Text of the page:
I was 11 years old when I learnt the true meaning of ‘moley’. In my world – a world of innocence, mint chocolate chip ice cream and Blue Peter – the only proper use for the word moley was to describe the mole-infested golf course near our house. These weren’t moles; they were sunkisses; beauty spots; freckles handed down from grandmother to father, father to daughter. They were the marks of Scottish heritage. “Ewwwww, those aren’t freckles!” squealed Katie Dinger. “Those are MOLES. You’re moooleeey.”
I’ve come a long way since then; since blushing beetroot and muttering something about sunshine bringing them, and them disappearing in winter (newsflash: they don’t.) I’ve learnt to love them, rather than pick at them, embrace them rather than hate them. But it takes a mole to know a mole, be it spy, skin pigment or woodland creature – and if that’s you, you’ll know the following things.
They don’t come from the sunshine
And they don’t disappear in winter. They aren’t birds, or freckles: they’re small patches on the skin that form due to cells called melanocytes, which produce the pigment, growing together rather than individually.
But they do get darker in the sunshine
Depending on how you see them – it enhances their beauty (or not).
Foundation is not the way forward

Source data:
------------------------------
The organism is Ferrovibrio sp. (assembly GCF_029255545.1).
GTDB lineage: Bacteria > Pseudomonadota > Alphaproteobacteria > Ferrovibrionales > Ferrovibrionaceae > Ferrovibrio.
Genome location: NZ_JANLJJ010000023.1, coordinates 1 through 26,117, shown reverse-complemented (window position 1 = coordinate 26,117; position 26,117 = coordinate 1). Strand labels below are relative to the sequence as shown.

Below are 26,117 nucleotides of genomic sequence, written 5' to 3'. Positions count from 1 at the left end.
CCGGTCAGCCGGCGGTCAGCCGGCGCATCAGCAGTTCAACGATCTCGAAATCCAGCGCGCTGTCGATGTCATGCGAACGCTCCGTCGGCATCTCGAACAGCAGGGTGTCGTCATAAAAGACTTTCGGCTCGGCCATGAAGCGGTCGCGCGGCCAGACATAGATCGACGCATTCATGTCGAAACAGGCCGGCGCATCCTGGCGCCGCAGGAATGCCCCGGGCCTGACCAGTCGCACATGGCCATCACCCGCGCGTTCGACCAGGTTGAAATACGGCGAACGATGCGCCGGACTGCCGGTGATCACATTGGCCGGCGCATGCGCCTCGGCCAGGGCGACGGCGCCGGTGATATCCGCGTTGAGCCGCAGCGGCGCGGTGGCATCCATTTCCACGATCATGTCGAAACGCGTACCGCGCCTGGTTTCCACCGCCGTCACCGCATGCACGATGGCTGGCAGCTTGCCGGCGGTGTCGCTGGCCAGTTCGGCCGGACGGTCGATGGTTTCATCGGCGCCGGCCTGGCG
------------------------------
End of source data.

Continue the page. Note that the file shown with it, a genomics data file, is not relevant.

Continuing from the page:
Ditto concealer, blusher, bleach (it’s been done before) and digging it out with your nails. The first are harmless folly; the latter downright dangerous, and risk turning an innocent mole into something far worse.
Playing join-the-mole is way, way more fun than it should be
And it will continue to be well into adulthood. I’ve heard people express genuine envy at my having such an easy and accessible form of entertainment in hand during maths lessons, lectures and boring meetings. One pen (non-permanent, please. Biro works well) and a pair of bare legs and distraction is yours.
Suncream is life
No babes, it really is. At the risk of sucking the joy from the screen, the NHS warns us that UV light from the sun can increase the chance of a mole becoming cancerous – so if you have lots of moles, you need to be extra careful. Slap on the SPF (15 at least, higher if you can) and keep those little moles covered up where possible.
They’re kind of comical
Their shape, their size, their positioning: there’s a reason one of the memorable scenes in comic classic Austin Powers is borne of a mole joke. My cousin has one that looks like a bear on her bum. Enough said.
They grow on you
On your skin, yes – but also on your affections. Though it might not seem so now, with each time you laugh, cry, pick at, draw on or cover up the little buggers, you’ll like them just a little more – until one day, you’ll find yourself so damn proud of these patches of skin, your skin, that make you, you – you’ll be writing about them for betty. Case Closed.
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Image: Katie Edmunds